Broadsheet (486 x 375 mm), iv, 42 pages with numerous illustrations (mainly from photographs) and illustrated advertisements; the preliminaries are printed in black, copper, silver and red.
Bound without the original wrappers in modern buckram lettered in gilt on the spine; light creases to all bottom corners, and to the top corners of the last half of the item, with the top corner area of the last two leaves slightly stained; trifling signs of use; overall an excellent copy.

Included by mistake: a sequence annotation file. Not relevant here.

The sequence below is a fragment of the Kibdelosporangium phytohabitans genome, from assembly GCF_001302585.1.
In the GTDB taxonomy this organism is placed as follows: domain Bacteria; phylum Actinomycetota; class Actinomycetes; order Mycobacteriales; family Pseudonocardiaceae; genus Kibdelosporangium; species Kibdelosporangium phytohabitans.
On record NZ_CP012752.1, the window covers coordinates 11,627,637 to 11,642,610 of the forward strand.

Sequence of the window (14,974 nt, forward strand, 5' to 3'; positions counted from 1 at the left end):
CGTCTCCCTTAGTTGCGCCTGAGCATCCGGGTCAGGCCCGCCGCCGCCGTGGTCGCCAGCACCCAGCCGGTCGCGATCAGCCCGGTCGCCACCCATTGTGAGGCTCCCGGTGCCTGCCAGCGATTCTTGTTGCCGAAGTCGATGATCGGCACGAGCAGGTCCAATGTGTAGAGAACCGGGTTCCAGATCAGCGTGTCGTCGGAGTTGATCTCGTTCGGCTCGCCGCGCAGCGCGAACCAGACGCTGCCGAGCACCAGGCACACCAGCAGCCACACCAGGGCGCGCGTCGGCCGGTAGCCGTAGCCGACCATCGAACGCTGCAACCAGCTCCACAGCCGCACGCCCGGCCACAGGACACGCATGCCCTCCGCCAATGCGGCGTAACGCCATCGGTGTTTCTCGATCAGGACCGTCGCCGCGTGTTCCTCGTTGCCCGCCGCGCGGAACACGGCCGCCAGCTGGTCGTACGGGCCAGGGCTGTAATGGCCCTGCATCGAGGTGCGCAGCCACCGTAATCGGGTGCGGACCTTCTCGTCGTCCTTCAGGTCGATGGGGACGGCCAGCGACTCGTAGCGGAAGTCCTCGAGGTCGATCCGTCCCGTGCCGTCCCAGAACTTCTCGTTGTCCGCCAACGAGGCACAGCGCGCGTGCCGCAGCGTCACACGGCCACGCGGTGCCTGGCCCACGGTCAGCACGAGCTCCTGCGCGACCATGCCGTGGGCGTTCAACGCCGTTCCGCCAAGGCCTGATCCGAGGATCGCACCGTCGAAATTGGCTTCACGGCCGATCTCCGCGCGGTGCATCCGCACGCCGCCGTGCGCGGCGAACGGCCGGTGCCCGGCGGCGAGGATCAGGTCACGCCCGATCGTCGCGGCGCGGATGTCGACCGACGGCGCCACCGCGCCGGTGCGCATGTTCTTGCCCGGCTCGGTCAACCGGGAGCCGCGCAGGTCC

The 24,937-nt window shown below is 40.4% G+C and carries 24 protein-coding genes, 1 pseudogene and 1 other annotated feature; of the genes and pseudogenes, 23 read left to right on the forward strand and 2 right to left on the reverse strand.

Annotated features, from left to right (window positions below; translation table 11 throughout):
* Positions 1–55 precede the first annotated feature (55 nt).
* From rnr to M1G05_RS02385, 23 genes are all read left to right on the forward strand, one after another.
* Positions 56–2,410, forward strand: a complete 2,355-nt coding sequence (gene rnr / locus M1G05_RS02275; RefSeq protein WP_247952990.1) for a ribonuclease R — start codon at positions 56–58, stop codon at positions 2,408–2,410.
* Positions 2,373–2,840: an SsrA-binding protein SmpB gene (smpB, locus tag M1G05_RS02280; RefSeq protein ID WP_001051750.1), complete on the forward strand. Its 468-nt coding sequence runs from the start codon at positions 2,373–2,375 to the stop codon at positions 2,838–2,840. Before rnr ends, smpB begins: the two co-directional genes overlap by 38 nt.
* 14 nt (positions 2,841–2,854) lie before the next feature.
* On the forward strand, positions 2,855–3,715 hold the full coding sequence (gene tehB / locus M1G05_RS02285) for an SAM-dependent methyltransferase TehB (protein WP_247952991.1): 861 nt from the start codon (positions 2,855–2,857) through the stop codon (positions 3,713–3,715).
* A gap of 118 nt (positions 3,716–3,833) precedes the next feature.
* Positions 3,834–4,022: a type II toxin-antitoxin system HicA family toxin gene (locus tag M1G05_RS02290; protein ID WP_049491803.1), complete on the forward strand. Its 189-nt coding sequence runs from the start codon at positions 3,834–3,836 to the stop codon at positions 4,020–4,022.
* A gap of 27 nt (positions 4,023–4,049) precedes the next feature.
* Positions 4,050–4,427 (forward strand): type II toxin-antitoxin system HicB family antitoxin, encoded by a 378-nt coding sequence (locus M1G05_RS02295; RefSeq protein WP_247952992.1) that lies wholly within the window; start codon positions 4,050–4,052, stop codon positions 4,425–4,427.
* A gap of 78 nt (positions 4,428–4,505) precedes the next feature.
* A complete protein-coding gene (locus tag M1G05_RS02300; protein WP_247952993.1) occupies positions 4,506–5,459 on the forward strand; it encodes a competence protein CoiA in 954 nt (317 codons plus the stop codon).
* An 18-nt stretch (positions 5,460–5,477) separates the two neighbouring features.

An impressive item with important content: 'The Barrier Old and New' (10 pages, comprising 'Men of the Barrier in the Old Times' and 'Broken Hill Today'); 'The Silver-Lead-Copper Ores of Tasmania. West Coast Mines' (9 pages); and 'The Mines of the North - Chillagoe and Mt Garnett [the Coming Fields]' (20 pages). The final page contains a lengthy poem by Bedford, 'The Hunting of the Loot', reprinted from 'The Bulletin'. George Randolph Bedford (1868-1941), journalist, mining speculator and politician, 'survived the depression as a freelance journalist and in 1896 in Melbourne he launched his mining and literary journal, the 'Clarion'; it was illustrated and part-edited by (Sir) Lionel Lindsay who became Bedford's lifelong friend. A militant Australian nationalist, he advocated republicanism, 'White Australia', vigilance against the Japanese, a parochial form of socialism, and a military alliance with the United States of America. The journal was supported with advertising from Lionel Robinson and later by the colonial governments in special numbers. The 'Clarion''s notable contributors included A.G. Stephens, Louis Esson, Ambrose and Will Dyson, and Norman and Percy Lindsay. With the Lindsays and Dysons, Bedford was a founder of the Bohemian Ishmael Club' (Australian Dictionary of Biography).